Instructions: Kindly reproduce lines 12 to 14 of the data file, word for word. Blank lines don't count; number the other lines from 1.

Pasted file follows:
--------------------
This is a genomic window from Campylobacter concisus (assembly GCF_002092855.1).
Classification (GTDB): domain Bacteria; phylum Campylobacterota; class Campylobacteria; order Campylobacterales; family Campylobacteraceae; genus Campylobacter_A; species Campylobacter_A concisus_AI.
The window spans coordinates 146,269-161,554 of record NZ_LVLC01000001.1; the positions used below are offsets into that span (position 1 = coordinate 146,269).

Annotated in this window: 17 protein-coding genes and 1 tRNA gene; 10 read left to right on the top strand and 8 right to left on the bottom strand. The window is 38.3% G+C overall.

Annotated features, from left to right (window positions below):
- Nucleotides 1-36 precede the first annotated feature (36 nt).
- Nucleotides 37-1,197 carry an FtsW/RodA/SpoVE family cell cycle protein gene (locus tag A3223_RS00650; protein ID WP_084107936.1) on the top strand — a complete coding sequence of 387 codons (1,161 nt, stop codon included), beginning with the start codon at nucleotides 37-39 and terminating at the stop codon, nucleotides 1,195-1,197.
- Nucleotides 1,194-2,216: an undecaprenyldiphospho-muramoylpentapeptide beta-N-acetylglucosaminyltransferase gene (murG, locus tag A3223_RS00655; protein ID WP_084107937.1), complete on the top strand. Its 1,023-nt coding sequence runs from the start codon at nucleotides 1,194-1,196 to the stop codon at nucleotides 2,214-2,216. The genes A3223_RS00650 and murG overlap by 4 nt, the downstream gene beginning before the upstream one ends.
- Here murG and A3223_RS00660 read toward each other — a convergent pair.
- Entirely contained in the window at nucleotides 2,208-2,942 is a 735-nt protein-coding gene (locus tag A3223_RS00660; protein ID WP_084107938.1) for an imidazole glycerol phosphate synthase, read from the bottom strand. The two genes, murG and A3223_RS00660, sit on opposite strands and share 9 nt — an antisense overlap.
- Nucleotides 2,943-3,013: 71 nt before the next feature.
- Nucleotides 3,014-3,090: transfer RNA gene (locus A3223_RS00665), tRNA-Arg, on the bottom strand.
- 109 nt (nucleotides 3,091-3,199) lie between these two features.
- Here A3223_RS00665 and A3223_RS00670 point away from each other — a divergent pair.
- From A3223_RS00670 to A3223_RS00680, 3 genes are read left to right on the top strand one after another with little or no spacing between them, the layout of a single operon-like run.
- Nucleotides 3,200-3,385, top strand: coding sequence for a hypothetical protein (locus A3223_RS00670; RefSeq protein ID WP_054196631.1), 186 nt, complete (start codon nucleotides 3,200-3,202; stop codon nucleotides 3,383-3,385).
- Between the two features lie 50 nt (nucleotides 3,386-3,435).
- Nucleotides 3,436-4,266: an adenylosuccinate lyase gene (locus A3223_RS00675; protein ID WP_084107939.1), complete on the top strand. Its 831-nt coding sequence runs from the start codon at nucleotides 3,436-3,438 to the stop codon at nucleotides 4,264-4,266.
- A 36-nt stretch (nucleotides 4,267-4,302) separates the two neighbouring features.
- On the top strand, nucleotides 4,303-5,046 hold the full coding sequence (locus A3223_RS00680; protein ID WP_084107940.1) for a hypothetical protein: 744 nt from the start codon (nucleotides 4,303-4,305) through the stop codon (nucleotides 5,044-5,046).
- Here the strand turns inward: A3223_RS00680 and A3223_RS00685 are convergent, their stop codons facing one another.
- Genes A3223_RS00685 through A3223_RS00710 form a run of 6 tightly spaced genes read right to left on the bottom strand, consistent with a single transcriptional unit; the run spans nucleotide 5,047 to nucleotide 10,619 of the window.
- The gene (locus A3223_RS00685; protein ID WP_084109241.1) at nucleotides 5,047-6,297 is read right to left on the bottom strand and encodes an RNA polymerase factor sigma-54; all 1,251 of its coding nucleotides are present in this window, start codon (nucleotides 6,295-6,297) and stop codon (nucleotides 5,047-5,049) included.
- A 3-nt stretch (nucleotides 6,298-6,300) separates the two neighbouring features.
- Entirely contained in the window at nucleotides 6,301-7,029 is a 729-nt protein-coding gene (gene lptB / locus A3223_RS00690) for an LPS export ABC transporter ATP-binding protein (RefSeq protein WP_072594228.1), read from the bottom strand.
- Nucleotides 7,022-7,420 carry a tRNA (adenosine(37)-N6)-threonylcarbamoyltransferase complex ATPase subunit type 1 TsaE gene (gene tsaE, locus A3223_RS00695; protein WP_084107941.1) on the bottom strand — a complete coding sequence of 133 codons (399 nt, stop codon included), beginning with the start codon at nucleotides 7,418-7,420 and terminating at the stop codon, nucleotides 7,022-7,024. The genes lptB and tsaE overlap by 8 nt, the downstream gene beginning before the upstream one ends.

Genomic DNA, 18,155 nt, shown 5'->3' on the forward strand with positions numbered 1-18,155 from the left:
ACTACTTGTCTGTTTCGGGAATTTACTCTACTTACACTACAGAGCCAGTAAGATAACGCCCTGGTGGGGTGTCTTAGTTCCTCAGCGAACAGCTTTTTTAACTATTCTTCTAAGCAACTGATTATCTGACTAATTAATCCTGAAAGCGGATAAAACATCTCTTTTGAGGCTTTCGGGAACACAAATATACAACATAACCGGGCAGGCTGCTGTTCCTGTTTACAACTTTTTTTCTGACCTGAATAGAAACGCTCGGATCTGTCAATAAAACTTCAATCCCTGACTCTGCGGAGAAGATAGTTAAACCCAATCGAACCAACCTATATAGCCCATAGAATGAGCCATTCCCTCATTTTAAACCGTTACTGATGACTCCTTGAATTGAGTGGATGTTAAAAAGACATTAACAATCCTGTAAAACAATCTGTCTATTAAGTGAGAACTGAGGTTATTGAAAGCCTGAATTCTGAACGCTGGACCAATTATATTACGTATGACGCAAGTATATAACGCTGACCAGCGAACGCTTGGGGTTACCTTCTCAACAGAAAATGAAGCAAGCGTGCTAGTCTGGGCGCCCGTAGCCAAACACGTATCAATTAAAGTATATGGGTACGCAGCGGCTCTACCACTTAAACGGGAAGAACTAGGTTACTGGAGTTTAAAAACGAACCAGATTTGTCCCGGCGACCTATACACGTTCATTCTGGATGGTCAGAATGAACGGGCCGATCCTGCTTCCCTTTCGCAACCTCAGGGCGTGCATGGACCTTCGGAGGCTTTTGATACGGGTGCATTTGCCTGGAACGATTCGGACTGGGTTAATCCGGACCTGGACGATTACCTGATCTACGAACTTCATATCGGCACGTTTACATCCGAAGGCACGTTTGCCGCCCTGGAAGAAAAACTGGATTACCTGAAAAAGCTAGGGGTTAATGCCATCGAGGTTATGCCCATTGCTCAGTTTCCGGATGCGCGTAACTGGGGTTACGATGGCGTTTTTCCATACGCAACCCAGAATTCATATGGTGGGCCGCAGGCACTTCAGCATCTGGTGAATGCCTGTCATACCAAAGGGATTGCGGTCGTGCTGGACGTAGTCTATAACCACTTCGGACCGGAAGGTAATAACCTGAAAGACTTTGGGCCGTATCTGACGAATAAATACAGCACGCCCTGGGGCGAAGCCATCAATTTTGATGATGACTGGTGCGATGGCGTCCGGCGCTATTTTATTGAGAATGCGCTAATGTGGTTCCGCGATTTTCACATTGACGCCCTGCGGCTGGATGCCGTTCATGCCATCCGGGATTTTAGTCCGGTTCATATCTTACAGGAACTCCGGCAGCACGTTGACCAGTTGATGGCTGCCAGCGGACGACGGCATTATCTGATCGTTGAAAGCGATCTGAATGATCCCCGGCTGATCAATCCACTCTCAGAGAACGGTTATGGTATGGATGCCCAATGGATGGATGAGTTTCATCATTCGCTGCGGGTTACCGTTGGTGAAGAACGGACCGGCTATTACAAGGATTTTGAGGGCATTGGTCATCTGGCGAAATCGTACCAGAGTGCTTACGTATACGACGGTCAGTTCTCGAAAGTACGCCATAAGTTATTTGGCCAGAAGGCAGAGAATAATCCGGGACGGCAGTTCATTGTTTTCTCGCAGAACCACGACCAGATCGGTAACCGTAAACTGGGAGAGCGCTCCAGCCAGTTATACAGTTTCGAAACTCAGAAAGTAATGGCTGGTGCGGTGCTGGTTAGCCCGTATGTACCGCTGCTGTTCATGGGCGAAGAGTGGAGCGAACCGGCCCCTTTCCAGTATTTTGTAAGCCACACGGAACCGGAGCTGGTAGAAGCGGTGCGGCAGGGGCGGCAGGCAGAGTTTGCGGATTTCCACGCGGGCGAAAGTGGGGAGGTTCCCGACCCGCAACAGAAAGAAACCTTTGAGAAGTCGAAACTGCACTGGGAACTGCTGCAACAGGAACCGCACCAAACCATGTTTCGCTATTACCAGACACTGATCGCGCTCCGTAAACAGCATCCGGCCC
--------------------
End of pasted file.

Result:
- Nucleotides 3,014-3,090: transfer RNA gene (locus A3223_RS00665), tRNA-Arg, on the bottom strand.
- 109 nt (nucleotides 3,091-3,199) lie between these two features.
- Here A3223_RS00665 and A3223_RS00670 point away from each other — a divergent pair.